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Mozambique Increases Media Accreditation Fees

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Mozambique Increases Media Accreditation Fees

Mozambique has imposed increased media accreditation fees on Wednesday, triggering criticism from rights groups who described the policy as an attempt to quash scrutiny and criticism.

Foreign correspondents based in Mozambique must now pay eighty-six hundred dollars a year, while visiting journalists must pay seventeen hundred dollars per trip.

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Similar fees were approved for the local press. Local reporters working for foreign media must pay twenty five hundred dollars. To start a television station will cost almost sixty thousand dollars, while licensing for a new radio station will cost about thirty five thousand dollars.

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Human rights watch described the new fees as “a huge setback for press freedom and access to information in Mozambique. Amnesty said they were a “blatant attempt to clamp down on journalists”.

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African News

Ramaphosa Deploys SANDF To Mozambique As Cyclone Affects SA Power Supply

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Ramaphosa Deploys SANDF To Mozambique As Cyclone Affects SA Power Supply

South Africa President Cyril Ramaphosa says he has deployed the South African National Defense Force, SANDF, to Mozambique to assist in recovery efforts after cyclone Idal caused severe damage, knocking down pylons and affecting power supply to Eskom.

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The storm is said to have damaged a Mozambican transmission line to South Africa, cutting supplies by 900 mega watts, and worsening already strained electricity supply in South Africa.

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The president has apologized to South Africans for the crisis that has led to an increase in load shedding.  Ramaphosa said the problem should be cleared within two to three days.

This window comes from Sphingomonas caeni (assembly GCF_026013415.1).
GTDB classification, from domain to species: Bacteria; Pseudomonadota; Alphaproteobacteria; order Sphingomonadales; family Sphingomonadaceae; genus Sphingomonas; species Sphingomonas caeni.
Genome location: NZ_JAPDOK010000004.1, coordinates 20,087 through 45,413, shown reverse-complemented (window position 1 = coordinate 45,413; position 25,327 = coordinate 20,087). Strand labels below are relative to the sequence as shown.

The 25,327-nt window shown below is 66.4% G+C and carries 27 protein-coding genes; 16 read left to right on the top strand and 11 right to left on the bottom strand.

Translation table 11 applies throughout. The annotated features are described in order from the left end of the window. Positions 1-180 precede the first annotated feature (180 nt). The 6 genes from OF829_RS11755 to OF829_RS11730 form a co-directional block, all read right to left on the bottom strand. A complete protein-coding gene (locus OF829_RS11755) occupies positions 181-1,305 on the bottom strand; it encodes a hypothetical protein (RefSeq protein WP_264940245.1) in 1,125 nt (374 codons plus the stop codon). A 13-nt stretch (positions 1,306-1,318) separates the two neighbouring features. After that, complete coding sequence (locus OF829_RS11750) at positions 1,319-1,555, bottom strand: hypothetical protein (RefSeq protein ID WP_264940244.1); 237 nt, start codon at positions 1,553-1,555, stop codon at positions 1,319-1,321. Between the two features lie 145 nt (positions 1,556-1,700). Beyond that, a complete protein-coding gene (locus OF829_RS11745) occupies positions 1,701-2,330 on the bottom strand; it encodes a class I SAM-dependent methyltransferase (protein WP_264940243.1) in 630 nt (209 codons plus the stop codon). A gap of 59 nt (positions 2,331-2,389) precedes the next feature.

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Kenya: Former Destitute Man, Patrick Hinga Passes On

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Kenya: Former Destitute Man, Patrick Hinga Passes On

Former destitute street adult in Kenya, Patrick Hinga, has died.  His rescue and transformation by a former schoolmate became an internet sensation.  Hinga’s rehabilitation from the abyss of drug abuse was captured and shared step by step on social media by Wanja Nwaura, a childhood friend, who also broke the sad news on Sunday.

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Nwaura had a chance meeting with Hinga in 2017 when he shouted her name as she was getting to a market.  A journey back from drug addiction began for Nwaura’s childhood friend who had spent many years living in the streets.

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Nwaura took Hinga out of the streets and got him help at a local rehabilitation center.  Born in 1983, Hinga’s drug problems began when he was in standard 8. His friends introduced him to the lifestyle that later destroyed him.

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Nwaura launched an appeal for Hinga’s rehabilitation as the Chiromo medical lane center.  He completed the program in 2018, and the hospital waived a fifteen hundred dollars bill.

Nwaura did not say what caused her friend’s death.

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Black Boxes Data Shows “Clear Similarities” Between Ethiopian And Lion Air Crashes

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Black Boxes Data Shows “Clear Similarities” Between Ethiopian And Lion Air Crashes

Black boxes from the Ethiopian Airlines Boeing 737 MAX 8 jet crash last week have shown what authorities call “clear similarities” with October’s lion air crash 737.

The crash has generated one of the most widely watched and high-stakes inquiries for years, with the latest version of Boeing’s profitable max series.

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Both jets in the crashes in Indonesia and Ethiopia were max 8, and both crashed minutes after take-off when pilots reported control problems.

Concern over the plane’s safety led aviation authorities to ground the model, wiping billions off Boeing’s market value.

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Ethiopian transport ministry spokesman, Muse Yiheyis, has said the data were successfully recovered, and they show similar case with the Indonesian crash.  He said American and Ethiopian teams had validated data from the black boxes.  Us officials told Reuters News Agency in Washington they have not validate the data.

READ:  DSS Cautions Media Over Reporting

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